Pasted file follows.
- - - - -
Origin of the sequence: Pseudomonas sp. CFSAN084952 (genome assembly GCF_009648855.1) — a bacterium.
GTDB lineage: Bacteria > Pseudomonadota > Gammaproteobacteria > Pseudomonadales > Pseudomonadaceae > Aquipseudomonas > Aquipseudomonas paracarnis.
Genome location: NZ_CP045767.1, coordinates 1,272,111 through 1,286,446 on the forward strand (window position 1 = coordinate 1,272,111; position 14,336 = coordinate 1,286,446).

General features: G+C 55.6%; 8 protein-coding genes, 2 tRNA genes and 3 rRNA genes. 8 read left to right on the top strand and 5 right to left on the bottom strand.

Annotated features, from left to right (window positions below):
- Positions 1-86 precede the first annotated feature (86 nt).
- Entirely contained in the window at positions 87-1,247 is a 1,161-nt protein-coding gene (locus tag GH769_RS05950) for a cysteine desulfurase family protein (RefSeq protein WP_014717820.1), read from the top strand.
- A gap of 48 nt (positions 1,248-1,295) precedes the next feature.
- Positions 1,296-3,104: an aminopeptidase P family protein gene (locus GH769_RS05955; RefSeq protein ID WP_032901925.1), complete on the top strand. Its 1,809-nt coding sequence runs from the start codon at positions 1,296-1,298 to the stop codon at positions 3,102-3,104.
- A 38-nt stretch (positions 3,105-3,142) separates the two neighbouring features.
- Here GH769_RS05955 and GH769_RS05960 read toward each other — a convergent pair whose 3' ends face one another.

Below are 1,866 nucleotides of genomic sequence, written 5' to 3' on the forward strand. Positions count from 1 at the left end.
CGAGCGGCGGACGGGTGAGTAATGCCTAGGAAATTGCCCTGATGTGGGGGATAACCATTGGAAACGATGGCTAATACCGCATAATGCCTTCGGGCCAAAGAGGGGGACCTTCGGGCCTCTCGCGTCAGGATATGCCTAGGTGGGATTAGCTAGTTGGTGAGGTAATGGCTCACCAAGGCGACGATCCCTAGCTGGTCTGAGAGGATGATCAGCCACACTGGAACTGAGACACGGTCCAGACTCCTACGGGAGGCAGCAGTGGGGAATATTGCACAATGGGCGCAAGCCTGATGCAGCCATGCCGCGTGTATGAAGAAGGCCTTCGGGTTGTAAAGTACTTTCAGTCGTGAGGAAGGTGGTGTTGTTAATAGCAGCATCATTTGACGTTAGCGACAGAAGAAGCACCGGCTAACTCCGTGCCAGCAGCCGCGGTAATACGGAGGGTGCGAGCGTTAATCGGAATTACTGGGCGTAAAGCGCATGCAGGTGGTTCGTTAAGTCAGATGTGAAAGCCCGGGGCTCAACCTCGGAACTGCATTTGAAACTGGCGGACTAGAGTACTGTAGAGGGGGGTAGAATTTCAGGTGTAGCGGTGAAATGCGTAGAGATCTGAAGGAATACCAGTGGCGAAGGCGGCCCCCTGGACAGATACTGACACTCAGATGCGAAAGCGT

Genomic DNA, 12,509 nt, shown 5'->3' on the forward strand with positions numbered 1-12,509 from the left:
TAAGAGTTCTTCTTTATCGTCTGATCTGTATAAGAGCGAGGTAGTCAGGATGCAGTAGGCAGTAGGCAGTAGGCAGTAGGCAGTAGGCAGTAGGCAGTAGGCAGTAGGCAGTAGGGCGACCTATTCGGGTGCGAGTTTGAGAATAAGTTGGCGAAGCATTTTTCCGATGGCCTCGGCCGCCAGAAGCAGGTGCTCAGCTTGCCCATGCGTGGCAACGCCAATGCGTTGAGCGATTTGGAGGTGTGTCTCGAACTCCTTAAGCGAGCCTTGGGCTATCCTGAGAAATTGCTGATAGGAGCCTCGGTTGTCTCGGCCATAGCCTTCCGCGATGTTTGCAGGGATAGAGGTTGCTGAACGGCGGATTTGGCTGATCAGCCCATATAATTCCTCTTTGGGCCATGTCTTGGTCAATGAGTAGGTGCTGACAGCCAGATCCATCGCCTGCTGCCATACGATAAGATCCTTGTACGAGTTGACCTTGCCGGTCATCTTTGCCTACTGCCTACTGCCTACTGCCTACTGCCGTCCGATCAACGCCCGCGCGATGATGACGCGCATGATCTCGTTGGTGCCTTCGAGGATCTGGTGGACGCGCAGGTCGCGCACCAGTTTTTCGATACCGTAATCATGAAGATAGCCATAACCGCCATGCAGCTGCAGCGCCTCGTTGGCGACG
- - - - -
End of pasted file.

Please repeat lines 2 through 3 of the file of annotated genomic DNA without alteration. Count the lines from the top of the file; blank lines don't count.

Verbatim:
GTDB lineage: Bacteria > Pseudomonadota > Gammaproteobacteria > Pseudomonadales > Pseudomonadaceae > Aquipseudomonas > Aquipseudomonas paracarnis.
Genome location: NZ_CP045767.1, coordinates 1,272,111 through 1,286,446 on the forward strand (window position 1 = coordinate 1,272,111; position 14,336 = coordinate 1,286,446).